Alright, new post!
In celebration of finally getting a new laptop and now being able to write comfortably (read: without fighting the lagging monster that is my stone-age back-up laptop) I am going to post something a little bit more personal that the stuff I normally write.
At work on Friday I had the opportunity to chat with a friend and colleague about all the stuff we wish we had been told before we started down this particular career path. I’ll ignore all the things about theory and methodology in an attempt to prevent this post from turning into a rant and rave session about radiocarbon dating and the perils of grad school. Instead consider this more of a general overview of the day to day workings of life as field archaeologist.
These are in no particular order. Well, maybe some order.
- The vast majority of archaeology involves not finding anything.
This is not a bad thing, as it’s just as important to know where things are not located. It’s called negative data, and it is just as important as actual results. However it is incredibly hard to publish negative data.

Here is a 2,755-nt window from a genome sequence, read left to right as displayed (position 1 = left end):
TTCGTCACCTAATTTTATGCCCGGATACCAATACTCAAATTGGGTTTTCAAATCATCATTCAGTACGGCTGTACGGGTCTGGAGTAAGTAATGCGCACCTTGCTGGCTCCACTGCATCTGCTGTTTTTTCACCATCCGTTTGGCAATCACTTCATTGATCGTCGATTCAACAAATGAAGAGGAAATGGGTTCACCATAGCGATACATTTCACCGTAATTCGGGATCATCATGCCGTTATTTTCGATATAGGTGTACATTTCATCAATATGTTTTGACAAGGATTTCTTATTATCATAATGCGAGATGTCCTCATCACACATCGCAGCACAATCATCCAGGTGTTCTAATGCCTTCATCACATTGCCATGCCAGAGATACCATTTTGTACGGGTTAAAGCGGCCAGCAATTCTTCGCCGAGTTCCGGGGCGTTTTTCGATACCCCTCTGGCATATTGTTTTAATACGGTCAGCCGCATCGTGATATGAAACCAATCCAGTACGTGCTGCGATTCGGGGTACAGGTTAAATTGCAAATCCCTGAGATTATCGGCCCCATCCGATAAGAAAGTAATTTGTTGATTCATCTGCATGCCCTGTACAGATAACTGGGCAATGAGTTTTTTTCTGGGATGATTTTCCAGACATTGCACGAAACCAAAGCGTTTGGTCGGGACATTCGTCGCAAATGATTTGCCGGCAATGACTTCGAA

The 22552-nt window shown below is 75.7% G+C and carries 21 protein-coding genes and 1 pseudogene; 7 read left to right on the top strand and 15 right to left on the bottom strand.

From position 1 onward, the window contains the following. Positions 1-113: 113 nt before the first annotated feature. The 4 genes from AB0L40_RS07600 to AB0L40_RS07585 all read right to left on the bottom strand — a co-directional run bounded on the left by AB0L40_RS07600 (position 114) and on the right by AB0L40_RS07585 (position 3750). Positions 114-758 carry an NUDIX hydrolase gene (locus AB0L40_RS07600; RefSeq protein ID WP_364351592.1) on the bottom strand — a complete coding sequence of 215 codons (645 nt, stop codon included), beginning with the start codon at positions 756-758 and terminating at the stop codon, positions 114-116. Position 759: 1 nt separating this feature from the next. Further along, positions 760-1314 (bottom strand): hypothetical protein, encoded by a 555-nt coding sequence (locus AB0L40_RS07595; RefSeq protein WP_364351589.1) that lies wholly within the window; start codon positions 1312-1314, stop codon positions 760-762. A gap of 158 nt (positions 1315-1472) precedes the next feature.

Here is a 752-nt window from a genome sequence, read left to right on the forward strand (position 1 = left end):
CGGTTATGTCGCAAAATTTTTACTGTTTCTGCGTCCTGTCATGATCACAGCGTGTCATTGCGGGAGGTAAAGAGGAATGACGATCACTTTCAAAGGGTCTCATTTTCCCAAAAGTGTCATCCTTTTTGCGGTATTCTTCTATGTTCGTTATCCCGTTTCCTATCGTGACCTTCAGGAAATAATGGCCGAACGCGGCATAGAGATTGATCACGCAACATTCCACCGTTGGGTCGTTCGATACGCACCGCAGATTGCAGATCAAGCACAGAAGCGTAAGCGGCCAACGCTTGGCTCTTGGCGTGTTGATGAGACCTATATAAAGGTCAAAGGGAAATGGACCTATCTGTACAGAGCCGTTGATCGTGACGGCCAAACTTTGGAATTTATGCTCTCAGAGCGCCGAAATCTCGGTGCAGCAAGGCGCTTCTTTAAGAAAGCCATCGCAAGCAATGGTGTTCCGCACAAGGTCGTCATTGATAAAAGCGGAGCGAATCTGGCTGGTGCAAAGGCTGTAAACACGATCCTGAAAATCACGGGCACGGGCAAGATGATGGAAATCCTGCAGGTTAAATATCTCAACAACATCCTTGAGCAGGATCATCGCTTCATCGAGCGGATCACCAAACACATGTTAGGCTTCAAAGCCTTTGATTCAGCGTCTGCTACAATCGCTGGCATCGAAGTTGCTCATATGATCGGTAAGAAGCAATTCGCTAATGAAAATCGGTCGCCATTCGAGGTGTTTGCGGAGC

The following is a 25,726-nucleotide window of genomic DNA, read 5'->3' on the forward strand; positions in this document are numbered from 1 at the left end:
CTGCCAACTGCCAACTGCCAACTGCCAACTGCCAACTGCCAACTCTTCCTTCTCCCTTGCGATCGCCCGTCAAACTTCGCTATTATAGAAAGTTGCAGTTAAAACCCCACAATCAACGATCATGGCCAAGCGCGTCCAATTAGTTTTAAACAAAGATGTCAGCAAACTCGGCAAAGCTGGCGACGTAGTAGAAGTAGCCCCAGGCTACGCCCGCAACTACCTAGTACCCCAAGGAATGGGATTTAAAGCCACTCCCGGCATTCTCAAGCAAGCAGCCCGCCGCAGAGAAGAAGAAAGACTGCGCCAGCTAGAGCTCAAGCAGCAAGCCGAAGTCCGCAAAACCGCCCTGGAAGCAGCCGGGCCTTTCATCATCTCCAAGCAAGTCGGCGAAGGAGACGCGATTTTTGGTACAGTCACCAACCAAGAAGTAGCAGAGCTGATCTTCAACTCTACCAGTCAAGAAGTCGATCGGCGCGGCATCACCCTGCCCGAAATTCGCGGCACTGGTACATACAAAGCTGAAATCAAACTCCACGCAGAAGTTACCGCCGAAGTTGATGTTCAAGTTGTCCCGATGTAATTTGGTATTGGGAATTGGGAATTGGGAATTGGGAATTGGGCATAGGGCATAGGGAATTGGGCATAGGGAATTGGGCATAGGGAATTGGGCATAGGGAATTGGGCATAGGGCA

90% of my work would be in this
- Archaeology doesn’t have to be about finding the ‘oldest’ example of a thing or place.
This follows the first point. Even though popular media is full of examples of it, the majority of our actual understanding about the past doesn’t come from finding a discrete, singular, and earliest example of some behavior. Instead our understanding of the past is based on multiple examples of similar behaviors. It is hard to make robust interpretations from a single data point. That being said, you get a lot more intellectual cred if you say you have the first something. A recent post by Michael E. Smith over at Publishing Archaeology talks about this particular problem quite well.